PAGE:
Who benefits when parents administer intravenous antibiotics, at home, to children with cystic fibrosis? A critical review.

Walsh, Daniel (2009) Who benefits when parents administer intravenous antibiotics, at home, to children with cystic fibrosis? A critical review. [Dissertation (University of Nottingham only)] (Unpublished)

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Abstract

Introduction: Cystic fibrosis (C.F.) is the most prevalent hereditary life-limiting disorder in the United Kingdom (Cystic Fibrosis Trust, 2008). Contemporary social policy states that, whenever possible, young people are best cared for at home(Department of Health, 2003; Department of Health, 2004c). Parents are being taught to perform many complex tasks that would only have been undertaken by healthcare professionals, in the hospital setting, in the past. Since the introduction of home intravenous antibiotic therapy, by parents (H.I.V.A.T.) the prevalence of parents administering it has greatly increased.

Aims: To undertake a critical review into the administration of H.I.V.A.T. for children who have C.F. All stakeholders will also be identified. The advantages and disadvantages will be explored to investigate who benefits.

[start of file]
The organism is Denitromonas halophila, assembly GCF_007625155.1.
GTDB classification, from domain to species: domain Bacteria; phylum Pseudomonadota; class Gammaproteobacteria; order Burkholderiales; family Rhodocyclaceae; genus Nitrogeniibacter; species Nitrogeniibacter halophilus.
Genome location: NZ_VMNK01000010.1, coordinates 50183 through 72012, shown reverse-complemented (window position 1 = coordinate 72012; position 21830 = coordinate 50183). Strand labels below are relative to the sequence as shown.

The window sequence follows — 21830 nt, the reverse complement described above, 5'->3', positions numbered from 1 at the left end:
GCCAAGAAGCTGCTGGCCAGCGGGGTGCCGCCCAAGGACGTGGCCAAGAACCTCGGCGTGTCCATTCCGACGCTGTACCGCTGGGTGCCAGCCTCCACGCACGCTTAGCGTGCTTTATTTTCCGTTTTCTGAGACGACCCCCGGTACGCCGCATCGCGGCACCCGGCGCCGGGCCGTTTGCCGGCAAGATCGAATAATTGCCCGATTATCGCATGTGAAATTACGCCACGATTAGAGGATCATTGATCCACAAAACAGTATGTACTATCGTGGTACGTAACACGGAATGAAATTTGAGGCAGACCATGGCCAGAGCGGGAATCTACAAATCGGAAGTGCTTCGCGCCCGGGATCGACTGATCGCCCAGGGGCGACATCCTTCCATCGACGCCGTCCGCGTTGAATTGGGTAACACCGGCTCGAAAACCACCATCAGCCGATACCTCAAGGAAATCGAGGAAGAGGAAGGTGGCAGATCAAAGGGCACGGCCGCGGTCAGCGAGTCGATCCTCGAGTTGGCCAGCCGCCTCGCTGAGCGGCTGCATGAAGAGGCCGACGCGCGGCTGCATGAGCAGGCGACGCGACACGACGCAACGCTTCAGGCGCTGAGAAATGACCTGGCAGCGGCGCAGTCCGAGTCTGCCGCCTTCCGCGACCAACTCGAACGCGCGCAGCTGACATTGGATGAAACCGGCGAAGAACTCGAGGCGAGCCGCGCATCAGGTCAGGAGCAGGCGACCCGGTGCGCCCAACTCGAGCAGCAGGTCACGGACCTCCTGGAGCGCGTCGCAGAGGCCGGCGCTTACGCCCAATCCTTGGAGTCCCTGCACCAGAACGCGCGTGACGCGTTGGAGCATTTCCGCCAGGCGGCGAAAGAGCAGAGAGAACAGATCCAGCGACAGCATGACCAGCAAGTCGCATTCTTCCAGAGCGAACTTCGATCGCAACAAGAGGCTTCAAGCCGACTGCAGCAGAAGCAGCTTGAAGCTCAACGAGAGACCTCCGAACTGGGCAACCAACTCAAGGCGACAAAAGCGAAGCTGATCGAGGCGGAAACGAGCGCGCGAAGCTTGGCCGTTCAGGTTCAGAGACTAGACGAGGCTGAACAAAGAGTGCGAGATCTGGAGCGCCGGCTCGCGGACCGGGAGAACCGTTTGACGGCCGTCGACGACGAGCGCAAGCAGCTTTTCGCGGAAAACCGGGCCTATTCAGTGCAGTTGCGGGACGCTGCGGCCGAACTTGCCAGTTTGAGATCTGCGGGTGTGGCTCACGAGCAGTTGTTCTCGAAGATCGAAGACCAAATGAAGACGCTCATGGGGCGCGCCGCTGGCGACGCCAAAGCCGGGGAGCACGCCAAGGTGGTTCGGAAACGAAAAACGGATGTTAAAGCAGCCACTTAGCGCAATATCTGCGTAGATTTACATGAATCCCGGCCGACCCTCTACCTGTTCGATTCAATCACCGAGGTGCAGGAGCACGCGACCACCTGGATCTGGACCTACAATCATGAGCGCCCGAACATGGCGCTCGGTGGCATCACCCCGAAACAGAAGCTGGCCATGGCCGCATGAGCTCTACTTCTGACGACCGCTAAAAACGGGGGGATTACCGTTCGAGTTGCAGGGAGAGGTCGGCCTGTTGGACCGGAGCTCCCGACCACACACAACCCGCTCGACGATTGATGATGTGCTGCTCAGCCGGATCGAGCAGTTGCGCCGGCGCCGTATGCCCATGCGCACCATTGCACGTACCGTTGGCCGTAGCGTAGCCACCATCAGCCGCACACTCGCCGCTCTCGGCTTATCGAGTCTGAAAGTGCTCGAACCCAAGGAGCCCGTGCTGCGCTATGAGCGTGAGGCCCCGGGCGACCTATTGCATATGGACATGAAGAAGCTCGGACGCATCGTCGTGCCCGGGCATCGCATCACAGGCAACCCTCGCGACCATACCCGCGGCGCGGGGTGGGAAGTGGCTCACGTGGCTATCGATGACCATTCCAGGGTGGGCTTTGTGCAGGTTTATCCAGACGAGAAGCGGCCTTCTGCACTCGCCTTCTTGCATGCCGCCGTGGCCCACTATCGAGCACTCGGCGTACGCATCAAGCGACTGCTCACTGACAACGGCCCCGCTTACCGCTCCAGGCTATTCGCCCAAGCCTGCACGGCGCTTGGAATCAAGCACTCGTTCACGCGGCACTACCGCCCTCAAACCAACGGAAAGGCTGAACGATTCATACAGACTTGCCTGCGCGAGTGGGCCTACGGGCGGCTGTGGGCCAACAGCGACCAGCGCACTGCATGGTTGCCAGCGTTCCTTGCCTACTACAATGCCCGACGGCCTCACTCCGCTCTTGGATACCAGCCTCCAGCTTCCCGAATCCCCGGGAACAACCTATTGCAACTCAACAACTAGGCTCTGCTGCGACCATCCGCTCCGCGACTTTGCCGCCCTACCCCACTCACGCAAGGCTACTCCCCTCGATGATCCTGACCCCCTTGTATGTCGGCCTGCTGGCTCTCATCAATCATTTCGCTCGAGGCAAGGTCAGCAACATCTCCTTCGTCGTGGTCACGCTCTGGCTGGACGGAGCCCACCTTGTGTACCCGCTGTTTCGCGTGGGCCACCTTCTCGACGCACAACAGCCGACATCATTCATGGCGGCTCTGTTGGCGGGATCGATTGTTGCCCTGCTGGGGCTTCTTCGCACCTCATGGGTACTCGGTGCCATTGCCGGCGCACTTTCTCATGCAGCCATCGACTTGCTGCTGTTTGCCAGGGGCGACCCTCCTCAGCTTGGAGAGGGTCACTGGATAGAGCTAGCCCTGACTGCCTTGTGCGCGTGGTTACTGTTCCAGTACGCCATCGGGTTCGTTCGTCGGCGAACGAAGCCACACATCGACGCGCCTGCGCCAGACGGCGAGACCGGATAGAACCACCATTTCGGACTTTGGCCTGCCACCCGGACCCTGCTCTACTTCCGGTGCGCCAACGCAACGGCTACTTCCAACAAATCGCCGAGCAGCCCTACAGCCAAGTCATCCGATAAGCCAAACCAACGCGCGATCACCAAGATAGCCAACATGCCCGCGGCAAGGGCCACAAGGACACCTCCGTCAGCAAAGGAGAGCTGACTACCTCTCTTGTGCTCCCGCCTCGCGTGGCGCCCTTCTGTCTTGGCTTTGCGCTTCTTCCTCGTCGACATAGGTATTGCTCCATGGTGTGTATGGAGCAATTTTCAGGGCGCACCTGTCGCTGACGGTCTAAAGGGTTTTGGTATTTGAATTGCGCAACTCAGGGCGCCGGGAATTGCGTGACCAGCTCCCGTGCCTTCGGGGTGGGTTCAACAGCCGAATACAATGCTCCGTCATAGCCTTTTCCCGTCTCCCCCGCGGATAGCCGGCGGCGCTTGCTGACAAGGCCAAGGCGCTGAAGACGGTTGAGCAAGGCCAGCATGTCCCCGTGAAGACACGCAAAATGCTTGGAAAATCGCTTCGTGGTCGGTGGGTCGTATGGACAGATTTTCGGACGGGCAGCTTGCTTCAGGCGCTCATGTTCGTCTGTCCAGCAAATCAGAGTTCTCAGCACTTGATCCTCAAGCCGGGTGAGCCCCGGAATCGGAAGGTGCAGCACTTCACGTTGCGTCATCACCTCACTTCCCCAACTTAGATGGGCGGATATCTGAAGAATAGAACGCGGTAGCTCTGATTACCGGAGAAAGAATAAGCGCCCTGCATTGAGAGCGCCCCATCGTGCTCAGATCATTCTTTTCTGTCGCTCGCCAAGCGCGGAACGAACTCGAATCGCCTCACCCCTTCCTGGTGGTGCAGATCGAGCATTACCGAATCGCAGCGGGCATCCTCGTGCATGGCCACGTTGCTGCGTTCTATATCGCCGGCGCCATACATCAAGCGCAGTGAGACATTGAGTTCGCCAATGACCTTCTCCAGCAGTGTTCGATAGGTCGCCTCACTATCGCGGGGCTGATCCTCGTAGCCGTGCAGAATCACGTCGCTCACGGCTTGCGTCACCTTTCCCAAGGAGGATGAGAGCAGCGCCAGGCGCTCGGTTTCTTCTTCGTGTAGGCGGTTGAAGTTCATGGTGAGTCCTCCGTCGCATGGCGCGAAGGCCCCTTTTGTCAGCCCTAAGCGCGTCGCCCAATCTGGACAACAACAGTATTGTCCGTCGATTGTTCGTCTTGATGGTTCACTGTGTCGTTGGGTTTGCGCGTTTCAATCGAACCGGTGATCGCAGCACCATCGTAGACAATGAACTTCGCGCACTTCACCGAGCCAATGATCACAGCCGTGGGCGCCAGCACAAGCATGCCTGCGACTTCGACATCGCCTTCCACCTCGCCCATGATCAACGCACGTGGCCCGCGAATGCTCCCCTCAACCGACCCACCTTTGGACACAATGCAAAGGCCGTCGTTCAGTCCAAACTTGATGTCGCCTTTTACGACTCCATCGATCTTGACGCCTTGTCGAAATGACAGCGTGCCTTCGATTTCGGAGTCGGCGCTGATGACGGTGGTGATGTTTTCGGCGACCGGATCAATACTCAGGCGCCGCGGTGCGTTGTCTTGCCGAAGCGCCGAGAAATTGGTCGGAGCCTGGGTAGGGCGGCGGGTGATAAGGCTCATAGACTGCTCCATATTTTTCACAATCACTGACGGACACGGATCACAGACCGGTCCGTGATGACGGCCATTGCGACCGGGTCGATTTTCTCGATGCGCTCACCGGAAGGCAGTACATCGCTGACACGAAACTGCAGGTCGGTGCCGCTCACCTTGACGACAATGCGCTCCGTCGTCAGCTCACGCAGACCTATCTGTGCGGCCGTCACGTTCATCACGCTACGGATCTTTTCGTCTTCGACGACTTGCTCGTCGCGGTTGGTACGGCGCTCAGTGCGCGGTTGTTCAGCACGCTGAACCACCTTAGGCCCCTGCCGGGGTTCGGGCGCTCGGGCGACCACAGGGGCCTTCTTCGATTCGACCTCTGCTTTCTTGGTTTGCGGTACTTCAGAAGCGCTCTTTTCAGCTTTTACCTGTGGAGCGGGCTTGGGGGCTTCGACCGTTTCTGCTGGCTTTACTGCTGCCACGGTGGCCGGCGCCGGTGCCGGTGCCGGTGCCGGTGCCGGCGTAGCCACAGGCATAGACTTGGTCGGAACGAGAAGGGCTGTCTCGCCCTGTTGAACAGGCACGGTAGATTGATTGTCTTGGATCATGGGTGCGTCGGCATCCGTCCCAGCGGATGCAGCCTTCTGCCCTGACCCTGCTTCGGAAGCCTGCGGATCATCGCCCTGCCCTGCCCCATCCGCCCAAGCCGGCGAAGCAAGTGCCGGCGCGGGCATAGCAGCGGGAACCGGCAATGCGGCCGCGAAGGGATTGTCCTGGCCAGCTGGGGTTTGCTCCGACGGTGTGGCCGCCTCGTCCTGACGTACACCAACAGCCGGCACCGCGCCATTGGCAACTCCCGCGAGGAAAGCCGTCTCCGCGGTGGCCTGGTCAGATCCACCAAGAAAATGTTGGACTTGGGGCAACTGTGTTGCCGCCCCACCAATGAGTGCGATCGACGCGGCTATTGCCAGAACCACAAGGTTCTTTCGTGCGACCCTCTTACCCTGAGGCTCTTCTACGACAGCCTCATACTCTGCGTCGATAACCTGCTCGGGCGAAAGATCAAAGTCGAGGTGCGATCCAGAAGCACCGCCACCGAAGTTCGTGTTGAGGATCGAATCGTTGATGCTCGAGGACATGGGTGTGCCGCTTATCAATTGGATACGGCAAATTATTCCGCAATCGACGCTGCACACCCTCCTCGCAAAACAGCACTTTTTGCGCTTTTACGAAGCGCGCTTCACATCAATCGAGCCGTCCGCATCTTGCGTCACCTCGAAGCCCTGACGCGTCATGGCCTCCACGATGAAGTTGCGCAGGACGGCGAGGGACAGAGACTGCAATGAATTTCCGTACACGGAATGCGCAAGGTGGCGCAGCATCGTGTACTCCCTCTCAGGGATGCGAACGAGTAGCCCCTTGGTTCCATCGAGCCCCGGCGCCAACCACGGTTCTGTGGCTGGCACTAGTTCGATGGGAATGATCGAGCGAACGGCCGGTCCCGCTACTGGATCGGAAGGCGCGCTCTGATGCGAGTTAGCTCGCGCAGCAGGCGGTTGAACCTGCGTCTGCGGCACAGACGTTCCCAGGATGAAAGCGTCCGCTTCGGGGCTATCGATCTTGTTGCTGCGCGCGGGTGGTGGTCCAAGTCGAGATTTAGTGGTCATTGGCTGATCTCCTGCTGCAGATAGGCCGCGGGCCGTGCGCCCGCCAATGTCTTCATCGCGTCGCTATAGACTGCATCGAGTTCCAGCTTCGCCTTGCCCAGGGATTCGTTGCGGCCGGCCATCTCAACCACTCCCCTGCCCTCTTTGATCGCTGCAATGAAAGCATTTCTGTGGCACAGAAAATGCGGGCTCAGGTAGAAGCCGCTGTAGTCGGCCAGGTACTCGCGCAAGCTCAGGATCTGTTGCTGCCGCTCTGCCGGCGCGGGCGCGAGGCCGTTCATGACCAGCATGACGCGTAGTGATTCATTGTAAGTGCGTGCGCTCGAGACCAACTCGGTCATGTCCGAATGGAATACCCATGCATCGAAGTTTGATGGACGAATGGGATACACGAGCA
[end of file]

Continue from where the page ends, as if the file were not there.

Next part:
Methodology: A critical review was undertaken using the ‘Stages of the reviewing process’ framework (Hek et. al., 2000; Figure 1) and a search strategy containing the keywords ‘home’ ‘intravenous’ and ‘cystic fibrosis’. Literature was evaluated using critical appraisal frameworks (Public Health Resource Unit, 2008a; Langton, 1999).

Results: Of 109 articles found, 90 potentially relevant studies were accessible. Of these 90, 23 remained once the inclusion/exclusion criteria was applied. These articles were then supplemented with exploration of social policy and relevant grey literature. Thematic analysis highlighted the risks and benefits of H.I.V.A.T. from the perspectives of numerous stakeholder groups.

Conclusion: It was discovered that in the short-term, H.I.V.A.T. can be beneficial to all stakeholders if implemented effectively, although hospitalisation remains favourable for some service users. ‘The conical model’ was constructed depicting the stakeholders and considerations which must be made before responsibility for administering H.I.V.A.T. is given to parents.

Recommendations: The conical model should be implemented by healthcare professionals, when a family is considering H.I.V.A.T. as an aid-memoir to take into account individual family circumstances, prior to commencing each course of therapy. It is also vital that rigorous, long-term and multi-centred research is undertaken including exploration of the effect it has on all stakeholders.

Item Type: Dissertation (University of Nottingham only)
Depositing User: EP, Services
Date Deposited: 29 Sep 2009 14:28
Last Modified: 17 Sep 2016 07:49
URI: http://eprints.nottingham.ac.uk/id/eprint/23370

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